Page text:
A sales manager who reads this newsletter regularly suggested the topic for this issue.
"I read your news letter weekly, and would like to see some information, or suggestions that deal with overcoming sales objections, such as cost, and 'no time right now.' Thank you and I look forward to further readings in the future."
Time and money are the most critical resources that everyone has - whether we are speaking of an individual or a business. Both time and money are abstractions that measure the amount of resources that we have available to expend.
So if someone claims "I don't have the time for this right now" or "I'm sorry I just don't have the money", then what this person is really telling you is that you have not justified why they should expend their precious resources on what you are selling.
If you dig down into any "sales objection", ultimately you will find either time, money or both at the root.
Let's take a look at a few common sales objections:
-That looks too complex for me = time.
-We don't have any budget money left = money
-We already have a supplier for that = time and/or money
-I don't have the staff to support that = time + money
-Sorry, we don't need that = time and/or money
-I can't talk with you right now = time
In all of these examples, the seller hasn't demonstrated his worth or value to the prospect. So if someone gives you a sales objection, then he is really telling you that you haven't shown him anything of value to him. You haven't justified to him why he should expend his precious resources on you.
If you've read any sales books, or been around selling for awhile, you might be thinking "sales objections are great - each sales objection moves me one step closer to closing the sale." I know that I was taught that years ago in IBM Sales School.
In traditional selling, this is true. Your supposed to get in there, make your pitch, and fight down the sales objections until you get an order.
Consider an alternative - just avoid sales objections completely.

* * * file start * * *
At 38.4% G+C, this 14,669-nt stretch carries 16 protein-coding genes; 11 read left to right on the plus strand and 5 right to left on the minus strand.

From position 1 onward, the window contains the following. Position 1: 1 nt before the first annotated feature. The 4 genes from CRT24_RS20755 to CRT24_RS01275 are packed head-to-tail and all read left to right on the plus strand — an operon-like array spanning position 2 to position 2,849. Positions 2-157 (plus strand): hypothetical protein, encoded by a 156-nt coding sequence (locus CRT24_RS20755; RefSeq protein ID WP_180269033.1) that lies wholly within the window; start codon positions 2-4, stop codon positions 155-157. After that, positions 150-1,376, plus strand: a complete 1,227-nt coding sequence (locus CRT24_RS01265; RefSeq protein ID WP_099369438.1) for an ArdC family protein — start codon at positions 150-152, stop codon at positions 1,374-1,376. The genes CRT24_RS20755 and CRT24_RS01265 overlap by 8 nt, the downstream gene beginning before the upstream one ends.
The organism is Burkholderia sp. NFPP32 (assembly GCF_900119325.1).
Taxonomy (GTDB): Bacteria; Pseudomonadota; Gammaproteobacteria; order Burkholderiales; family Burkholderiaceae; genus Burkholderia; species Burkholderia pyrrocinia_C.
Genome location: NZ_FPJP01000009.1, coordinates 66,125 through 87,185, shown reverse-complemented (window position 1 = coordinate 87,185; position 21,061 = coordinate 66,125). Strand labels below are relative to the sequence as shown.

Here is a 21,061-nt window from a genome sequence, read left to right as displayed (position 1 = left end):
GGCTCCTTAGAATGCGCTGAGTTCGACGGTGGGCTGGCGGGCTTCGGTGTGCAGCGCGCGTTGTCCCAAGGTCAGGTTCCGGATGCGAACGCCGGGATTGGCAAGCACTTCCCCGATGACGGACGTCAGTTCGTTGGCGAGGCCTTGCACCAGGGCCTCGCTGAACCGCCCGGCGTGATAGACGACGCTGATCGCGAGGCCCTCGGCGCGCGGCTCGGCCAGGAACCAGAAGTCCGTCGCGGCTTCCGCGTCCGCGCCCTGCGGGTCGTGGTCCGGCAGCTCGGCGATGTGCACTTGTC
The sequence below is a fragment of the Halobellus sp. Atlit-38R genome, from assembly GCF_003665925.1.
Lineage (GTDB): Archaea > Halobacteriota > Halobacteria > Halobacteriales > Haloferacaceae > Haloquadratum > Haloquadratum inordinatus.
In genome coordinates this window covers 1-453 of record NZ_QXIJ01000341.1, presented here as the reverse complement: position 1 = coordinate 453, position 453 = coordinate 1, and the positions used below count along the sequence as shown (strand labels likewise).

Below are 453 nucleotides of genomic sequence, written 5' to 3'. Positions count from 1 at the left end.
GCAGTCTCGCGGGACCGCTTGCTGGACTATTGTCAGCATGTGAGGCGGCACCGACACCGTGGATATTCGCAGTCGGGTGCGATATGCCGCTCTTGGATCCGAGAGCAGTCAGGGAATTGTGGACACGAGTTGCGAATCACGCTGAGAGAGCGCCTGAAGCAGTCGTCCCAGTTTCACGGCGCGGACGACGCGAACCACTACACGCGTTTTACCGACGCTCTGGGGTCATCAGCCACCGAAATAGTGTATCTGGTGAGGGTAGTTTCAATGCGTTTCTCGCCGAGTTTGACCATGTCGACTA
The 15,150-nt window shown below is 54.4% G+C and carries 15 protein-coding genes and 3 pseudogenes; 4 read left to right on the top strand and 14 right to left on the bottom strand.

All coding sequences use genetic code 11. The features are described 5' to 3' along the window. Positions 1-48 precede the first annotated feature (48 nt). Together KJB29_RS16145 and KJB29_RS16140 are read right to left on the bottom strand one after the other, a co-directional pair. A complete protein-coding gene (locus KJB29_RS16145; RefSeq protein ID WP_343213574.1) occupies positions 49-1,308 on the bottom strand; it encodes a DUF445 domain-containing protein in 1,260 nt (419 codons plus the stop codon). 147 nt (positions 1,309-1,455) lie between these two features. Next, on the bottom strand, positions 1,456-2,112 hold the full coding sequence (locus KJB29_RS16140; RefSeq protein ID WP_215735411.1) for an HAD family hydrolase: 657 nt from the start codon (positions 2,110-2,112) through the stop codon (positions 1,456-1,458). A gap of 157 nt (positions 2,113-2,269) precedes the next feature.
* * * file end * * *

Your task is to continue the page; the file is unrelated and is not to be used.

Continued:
It is possible.
Find out the pains, desires, and values of the prospect. Show them a solution involving your prospect/service that meets these. Find out precisely what they want by asking questions.
Use this knowledge to propel the sale forward. Propel them toward what they want to have, eliminate, or most value. The prospect will sell themselves, and will be able to resolve their own "sales objections".
If you think about it, your easy sales were like this. Your hard ones, or the ones you lost, weren't.
I want to make one more point here while I am thinking about it. Finding your prospect's pains, desires, and values is somewhat different than discussing and presenting benefits to him. Benefits are great for marketing and online selling (because these are non-interactive).
Use benefits for your marketing and online selling efforts. Use questions to determine the true pains and wants when selling. Find out what people and businesses want to avoid, have more of, or desire most. Then show them how you can help them get what they value most.
? 1999-2004 Shamus Brown, All Rights Reserved.
Shamus Brown is a Professional Sales Coach and former high-tech sales pro who began his career selling for IBM. Shamus has written more than 50 articles on selling and is the creator of the popular Persuasive Selling Skills CD Audio Program. You can read more of Shamus Brown's sales tips at http://Sales-Tips.industrialEGO.com/ and you can learn more about his persuasive sales skills training at http://www.Persuasive-Sales-Skills.com/